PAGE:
For the CYP Wellbeing Service; 130+ schools for age range 10% yr olds, inc 7% post 16 ‘feel sad or depressed most days’ (NFER) For schools; Behaviour and Safety Attendance Achievement Spiritual, moral, social and cultural development of the pupils Extent to which the education provided meets the needs of the range of pupils Safeguarding ‘Time to Change’ can be embedded to Kent Healthy School Enhancement model, For schools to evidence to Ofsted how they plans to ‘narrow the gap’. Finally, how does working with TTC help us to bring about excellent outcomes- you will note my organisation values use the term striving for excellence, which is indicative of the size and complexity of this challenge. So what does that look like in Kent? Yes, we do live up to our reputation as the Garden of England, yet we have significant pockets of deprivation, which is a known risk to MH. We have some of the highest performing schools in the country and some with higher than average levels of Additional and SEN, both situations bringing different stressors for MH. And, as young people everywhere, Kent youth live their lives outside of schools, where the wall paper of mass media messages, celebrity culture, high commercialised youth marketing and social networking, which creates for some a toxic mix of influences to confuse emotional health and wellbeing, feelings of self work and healthy relationships. Little wonder that in Kent’s YP survey of 2007, 10% of respondents reported feeling sad or depressed most days, a tendency which increased with the 16+ group. Also, given the prevalence of conduct and emotional disorders identified in Kent MH need assessment, it seems likely that the theory of 3 people in each secondary school class being at risk, is one which could apply to Kent. Wth over 130 secondary Kent schools serving the 14-18yr olds target group, that is a challenging level of need and I am, therefore, very appreciative of the additional support from Time To Change to help build capacity of my service team in their strivings! Likewise, it is my experience that Kent teachers understand well the increasing societal pressures on their pupils at a time when good behaviour, attendance, achievement is at a premium. So, I am sure Kent schools will be welcoming TTC with open arms to help them put schemes in place which will help promote mental health of their pupils, and, in turn, hit the related criteria within the Ofsted Inspection framework. As the 3 TTC evaluation schools have already been identified for Kent, we have had opportunity to work with the TTC project team to identify how the programme’s requirements can be captured, tracked and measured through the Kent Healthy School Enhancement plan, which will ease the process for schools, whilst also providing robust evidence for the partnerships to show how we all use our heart, heads and hands to narrow the gap. Congratulations to the TTC team for their impressive achievements to date. I know the SE is able to benefit from the work which has been trialled in the Midlands, which provides ample ways for individuals, organisations and agencies to get on board, and my last slide is a little tribute to your canny choice of date to get the SE programme off the launch pad….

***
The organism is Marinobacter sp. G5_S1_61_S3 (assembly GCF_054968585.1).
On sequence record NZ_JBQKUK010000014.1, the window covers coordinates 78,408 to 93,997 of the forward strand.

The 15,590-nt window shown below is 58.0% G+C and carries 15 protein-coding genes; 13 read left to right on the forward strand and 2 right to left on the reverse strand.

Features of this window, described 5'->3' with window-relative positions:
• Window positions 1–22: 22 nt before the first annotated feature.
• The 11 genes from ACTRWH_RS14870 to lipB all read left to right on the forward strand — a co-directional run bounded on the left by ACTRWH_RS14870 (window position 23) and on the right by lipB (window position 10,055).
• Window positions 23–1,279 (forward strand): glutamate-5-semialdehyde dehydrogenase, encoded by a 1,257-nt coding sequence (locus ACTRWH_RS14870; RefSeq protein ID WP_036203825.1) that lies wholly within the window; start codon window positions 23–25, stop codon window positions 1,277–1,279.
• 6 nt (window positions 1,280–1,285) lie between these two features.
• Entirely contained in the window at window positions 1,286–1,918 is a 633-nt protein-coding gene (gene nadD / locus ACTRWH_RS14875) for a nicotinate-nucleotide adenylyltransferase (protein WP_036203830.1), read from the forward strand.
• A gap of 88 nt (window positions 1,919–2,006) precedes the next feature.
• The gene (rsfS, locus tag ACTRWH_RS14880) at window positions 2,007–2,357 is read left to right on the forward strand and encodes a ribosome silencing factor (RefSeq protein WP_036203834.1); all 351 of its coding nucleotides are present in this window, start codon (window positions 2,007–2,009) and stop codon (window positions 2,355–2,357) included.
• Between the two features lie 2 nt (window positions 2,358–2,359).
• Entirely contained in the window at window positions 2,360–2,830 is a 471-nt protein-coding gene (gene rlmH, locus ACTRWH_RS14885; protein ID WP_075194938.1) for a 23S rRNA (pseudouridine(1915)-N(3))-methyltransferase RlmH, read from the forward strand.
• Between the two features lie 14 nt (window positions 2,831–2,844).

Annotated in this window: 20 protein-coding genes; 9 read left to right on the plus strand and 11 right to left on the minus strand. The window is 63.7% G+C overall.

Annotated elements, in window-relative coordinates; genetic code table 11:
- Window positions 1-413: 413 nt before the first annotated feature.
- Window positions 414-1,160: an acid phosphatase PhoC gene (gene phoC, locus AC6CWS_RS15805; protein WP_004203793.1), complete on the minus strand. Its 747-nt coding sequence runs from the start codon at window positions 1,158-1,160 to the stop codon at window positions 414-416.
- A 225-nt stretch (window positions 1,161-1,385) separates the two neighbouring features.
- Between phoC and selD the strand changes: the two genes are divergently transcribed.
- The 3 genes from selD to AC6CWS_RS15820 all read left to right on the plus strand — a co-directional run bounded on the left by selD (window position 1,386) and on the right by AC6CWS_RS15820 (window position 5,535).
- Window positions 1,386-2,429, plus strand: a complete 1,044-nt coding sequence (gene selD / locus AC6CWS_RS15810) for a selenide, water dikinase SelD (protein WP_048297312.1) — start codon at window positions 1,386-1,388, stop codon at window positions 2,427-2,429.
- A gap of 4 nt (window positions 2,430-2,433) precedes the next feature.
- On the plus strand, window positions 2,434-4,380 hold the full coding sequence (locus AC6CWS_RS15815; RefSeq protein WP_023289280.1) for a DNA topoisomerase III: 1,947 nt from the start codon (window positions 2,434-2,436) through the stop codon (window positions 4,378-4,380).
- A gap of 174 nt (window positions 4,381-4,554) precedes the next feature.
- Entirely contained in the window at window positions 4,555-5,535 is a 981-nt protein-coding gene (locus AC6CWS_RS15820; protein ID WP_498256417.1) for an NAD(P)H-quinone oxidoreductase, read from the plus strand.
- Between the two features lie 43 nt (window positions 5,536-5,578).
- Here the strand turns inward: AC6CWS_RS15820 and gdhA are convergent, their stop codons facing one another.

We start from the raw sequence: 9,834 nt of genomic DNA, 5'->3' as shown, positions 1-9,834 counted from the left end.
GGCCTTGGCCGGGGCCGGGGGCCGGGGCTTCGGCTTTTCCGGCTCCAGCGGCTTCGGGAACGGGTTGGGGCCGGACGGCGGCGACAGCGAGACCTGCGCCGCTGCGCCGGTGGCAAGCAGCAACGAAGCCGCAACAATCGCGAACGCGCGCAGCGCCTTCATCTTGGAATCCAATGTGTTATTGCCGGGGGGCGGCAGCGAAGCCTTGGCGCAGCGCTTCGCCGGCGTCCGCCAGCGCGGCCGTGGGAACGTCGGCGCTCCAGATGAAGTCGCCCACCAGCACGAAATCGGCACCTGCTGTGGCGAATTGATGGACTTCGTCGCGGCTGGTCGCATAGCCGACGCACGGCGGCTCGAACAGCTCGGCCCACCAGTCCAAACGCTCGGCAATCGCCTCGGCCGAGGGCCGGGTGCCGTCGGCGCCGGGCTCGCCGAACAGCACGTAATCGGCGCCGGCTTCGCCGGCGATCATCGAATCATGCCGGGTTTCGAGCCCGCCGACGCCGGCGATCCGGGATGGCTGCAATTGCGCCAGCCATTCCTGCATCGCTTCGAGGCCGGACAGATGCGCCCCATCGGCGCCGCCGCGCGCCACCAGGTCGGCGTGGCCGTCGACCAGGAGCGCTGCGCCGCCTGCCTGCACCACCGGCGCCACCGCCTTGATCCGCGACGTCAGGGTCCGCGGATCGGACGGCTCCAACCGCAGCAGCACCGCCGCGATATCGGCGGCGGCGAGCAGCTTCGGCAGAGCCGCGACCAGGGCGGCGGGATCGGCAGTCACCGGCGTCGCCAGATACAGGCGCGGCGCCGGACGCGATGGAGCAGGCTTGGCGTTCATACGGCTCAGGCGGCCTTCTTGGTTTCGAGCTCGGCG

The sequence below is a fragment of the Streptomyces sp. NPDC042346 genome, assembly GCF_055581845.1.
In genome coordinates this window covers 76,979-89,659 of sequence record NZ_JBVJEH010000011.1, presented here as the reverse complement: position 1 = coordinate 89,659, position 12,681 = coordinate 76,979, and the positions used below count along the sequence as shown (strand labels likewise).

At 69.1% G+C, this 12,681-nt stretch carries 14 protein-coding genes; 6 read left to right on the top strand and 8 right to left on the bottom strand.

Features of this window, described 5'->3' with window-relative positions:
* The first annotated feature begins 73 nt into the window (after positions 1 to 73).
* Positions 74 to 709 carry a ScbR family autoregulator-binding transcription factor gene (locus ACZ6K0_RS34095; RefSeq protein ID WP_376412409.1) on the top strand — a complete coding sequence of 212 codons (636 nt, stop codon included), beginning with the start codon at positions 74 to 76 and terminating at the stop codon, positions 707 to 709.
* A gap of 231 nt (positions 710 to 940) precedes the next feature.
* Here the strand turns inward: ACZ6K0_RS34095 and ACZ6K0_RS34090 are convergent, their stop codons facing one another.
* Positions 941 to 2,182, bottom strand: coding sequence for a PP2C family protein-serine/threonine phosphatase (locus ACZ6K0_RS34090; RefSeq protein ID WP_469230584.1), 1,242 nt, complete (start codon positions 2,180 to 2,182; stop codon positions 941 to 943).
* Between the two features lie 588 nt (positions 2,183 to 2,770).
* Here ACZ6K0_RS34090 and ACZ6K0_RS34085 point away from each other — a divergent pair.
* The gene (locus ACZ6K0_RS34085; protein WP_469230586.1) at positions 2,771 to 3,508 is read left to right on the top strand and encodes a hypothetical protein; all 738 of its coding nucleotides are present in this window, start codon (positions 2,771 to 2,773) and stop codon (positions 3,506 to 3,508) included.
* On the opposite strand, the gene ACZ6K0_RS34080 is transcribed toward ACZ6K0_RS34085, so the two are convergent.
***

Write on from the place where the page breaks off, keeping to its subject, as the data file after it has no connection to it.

11 It’s Time To Change Just Do It!